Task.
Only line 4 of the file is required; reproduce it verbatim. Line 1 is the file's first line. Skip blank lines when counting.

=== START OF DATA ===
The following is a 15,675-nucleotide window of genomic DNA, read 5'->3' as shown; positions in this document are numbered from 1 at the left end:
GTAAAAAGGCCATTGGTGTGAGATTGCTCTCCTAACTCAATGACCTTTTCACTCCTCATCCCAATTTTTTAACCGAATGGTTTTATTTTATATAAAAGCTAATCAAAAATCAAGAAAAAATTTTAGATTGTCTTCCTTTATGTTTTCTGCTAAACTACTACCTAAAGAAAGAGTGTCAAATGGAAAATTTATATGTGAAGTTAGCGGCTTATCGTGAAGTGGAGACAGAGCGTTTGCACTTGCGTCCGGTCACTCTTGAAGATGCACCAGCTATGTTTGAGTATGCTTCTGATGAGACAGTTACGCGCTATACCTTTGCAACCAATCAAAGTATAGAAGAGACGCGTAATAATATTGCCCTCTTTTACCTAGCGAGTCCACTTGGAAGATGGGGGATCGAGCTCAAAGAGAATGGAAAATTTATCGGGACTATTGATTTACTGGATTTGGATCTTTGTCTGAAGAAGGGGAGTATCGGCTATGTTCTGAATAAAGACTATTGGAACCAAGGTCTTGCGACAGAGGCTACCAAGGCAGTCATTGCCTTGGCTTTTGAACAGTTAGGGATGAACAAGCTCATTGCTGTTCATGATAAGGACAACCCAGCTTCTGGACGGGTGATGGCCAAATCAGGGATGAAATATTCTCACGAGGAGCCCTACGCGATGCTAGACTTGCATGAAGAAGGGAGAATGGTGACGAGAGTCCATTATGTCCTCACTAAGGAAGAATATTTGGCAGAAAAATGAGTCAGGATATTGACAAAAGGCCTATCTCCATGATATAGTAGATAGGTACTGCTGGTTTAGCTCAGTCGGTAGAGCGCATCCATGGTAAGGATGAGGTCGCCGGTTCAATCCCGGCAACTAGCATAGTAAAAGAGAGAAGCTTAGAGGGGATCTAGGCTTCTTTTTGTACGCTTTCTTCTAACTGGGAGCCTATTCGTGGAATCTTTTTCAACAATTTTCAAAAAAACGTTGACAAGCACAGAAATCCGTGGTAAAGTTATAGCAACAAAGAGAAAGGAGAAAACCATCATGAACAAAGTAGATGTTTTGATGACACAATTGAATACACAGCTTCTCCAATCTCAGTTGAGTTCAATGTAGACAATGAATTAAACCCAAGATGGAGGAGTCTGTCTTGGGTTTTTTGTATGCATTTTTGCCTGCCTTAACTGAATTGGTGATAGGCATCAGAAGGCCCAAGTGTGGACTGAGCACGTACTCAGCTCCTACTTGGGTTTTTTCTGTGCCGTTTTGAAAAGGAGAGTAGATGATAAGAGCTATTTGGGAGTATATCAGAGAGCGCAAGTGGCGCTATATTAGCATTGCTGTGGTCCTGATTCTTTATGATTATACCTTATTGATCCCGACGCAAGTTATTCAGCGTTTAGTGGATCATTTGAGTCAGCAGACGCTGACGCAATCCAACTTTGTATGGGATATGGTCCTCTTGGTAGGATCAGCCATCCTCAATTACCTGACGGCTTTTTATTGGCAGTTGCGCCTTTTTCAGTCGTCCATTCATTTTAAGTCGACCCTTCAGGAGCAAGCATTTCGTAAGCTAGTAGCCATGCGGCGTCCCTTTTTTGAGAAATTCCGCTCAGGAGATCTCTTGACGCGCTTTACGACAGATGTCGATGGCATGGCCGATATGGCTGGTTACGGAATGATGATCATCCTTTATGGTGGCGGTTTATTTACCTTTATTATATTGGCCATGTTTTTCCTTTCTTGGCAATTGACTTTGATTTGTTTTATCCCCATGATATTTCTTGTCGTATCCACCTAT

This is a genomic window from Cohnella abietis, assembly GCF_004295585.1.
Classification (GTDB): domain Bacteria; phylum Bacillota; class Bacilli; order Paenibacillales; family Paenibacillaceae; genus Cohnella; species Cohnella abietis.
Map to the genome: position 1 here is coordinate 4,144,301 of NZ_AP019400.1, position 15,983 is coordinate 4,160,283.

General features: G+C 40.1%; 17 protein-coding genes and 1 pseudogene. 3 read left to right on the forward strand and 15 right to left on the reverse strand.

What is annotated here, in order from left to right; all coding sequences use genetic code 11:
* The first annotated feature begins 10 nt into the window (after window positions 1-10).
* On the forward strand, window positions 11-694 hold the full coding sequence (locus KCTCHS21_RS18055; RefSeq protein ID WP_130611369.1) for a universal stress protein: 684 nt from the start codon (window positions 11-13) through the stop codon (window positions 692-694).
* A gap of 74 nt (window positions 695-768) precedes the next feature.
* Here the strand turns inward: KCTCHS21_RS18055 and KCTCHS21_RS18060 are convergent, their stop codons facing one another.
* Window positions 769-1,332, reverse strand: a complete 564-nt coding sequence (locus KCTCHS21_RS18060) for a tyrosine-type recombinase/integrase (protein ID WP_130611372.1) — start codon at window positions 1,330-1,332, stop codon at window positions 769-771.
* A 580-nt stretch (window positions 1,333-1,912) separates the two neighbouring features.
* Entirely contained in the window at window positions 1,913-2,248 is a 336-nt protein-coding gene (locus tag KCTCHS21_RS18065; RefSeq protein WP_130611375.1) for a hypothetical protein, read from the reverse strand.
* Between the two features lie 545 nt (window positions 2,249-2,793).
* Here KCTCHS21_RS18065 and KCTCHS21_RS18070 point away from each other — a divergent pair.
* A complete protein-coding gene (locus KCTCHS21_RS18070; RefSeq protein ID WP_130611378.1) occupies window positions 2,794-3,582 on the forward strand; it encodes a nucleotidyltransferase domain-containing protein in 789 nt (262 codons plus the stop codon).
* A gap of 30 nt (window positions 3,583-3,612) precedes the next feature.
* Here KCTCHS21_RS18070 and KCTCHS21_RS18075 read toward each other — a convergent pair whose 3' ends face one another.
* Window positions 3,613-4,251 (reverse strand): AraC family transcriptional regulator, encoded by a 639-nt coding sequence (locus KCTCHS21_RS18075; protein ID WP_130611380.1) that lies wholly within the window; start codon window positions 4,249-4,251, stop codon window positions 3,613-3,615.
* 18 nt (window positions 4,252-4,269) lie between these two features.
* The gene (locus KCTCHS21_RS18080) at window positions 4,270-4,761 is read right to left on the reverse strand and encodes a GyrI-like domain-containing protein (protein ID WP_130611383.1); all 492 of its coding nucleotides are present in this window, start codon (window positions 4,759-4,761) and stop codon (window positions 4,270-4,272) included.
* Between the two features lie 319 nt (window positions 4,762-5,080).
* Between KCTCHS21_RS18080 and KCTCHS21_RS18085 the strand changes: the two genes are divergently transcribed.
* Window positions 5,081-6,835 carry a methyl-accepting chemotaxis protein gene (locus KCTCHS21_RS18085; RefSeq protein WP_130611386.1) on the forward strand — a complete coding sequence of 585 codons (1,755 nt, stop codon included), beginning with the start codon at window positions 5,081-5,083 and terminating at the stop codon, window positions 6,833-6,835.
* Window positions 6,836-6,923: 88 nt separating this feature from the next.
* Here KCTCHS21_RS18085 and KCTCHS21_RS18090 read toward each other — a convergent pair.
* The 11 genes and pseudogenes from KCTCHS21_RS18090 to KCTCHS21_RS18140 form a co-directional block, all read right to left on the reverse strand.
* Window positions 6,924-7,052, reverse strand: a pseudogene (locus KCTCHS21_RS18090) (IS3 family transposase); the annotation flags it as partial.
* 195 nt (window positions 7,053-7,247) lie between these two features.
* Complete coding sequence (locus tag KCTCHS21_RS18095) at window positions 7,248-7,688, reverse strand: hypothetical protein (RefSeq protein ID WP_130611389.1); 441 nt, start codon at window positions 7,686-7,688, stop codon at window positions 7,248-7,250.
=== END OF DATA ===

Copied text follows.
Classification (GTDB): domain Bacteria; phylum Bacillota; class Bacilli; order Paenibacillales; family Paenibacillaceae; genus Cohnella; species Cohnella abietis.